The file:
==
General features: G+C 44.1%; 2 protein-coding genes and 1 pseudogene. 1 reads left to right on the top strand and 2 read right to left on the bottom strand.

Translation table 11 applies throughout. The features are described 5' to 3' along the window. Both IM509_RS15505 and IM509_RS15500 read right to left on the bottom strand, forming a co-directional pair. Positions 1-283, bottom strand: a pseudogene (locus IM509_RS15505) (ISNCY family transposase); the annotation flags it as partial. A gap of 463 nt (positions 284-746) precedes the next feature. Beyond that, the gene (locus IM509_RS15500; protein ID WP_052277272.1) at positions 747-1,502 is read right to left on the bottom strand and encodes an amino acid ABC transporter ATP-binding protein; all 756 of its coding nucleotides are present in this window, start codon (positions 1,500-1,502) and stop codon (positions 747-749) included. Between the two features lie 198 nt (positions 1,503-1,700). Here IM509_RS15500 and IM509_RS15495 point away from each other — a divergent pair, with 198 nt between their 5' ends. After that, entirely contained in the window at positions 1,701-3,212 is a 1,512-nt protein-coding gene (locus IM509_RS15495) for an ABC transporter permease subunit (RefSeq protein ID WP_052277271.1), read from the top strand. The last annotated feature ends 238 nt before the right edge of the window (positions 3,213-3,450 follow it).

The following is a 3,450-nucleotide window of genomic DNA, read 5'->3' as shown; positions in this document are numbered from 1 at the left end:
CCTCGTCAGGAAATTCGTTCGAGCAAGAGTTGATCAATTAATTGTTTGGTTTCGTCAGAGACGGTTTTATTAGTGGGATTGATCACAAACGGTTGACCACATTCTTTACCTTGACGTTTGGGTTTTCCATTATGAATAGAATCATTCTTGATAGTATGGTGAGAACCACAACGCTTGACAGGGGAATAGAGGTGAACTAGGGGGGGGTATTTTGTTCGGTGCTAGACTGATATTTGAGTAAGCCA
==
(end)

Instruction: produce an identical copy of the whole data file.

General features: G+C 44.1%; 2 protein-coding genes and 1 pseudogene. 1 reads left to right on the top strand and 2 read right to left on the bottom strand.

Translation table 11 applies throughout. The features are described 5' to 3' along the window. Both IM509_RS15505 and IM509_RS15500 read right to left on the bottom strand, forming a co-directional pair. Positions 1-283, bottom strand: a pseudogene (locus IM509_RS15505) (ISNCY family transposase); the annotation flags it as partial. A gap of 463 nt (positions 284-746) precedes the next feature. Beyond that, the gene (locus IM509_RS15500; protein ID WP_052277272.1) at positions 747-1,502 is read right to left on the bottom strand and encodes an amino acid ABC transporter ATP-binding protein; all 756 of its coding nucleotides are present in this window, start codon (positions 1,500-1,502) and stop codon (positions 747-749) included. Between the two features lie 198 nt (positions 1,503-1,700). Here IM509_RS15500 and IM509_RS15495 point away from each other — a divergent pair, with 198 nt between their 5' ends. After that, entirely contained in the window at positions 1,701-3,212 is a 1,512-nt protein-coding gene (locus IM509_RS15495) for an ABC transporter permease subunit (RefSeq protein ID WP_052277271.1), read from the top strand. The last annotated feature ends 238 nt before the right edge of the window (positions 3,213-3,450 follow it).

The following is a 3,450-nucleotide window of genomic DNA, read 5'->3' as shown; positions in this document are numbered from 1 at the left end:
CCTCGTCAGGAAATTCGTTCGAGCAAGAGTTGATCAATTAATTGTTTGGTTTCGTCAGAGACGGTTTTATTAGTGGGATTGATCACAAACGGTTGACCACATTCTTTACCTTGACGTTTGGGTTTTCCATTATGAATAGAATCATTCTTGATAGTATGGTGAGAACCACAACGCTTGACAGGGGAATAGAGGTGAACTAGGGGGGGGTATTTTGTTCGGTGCTAGACTGATATTTGAGTAAGCCA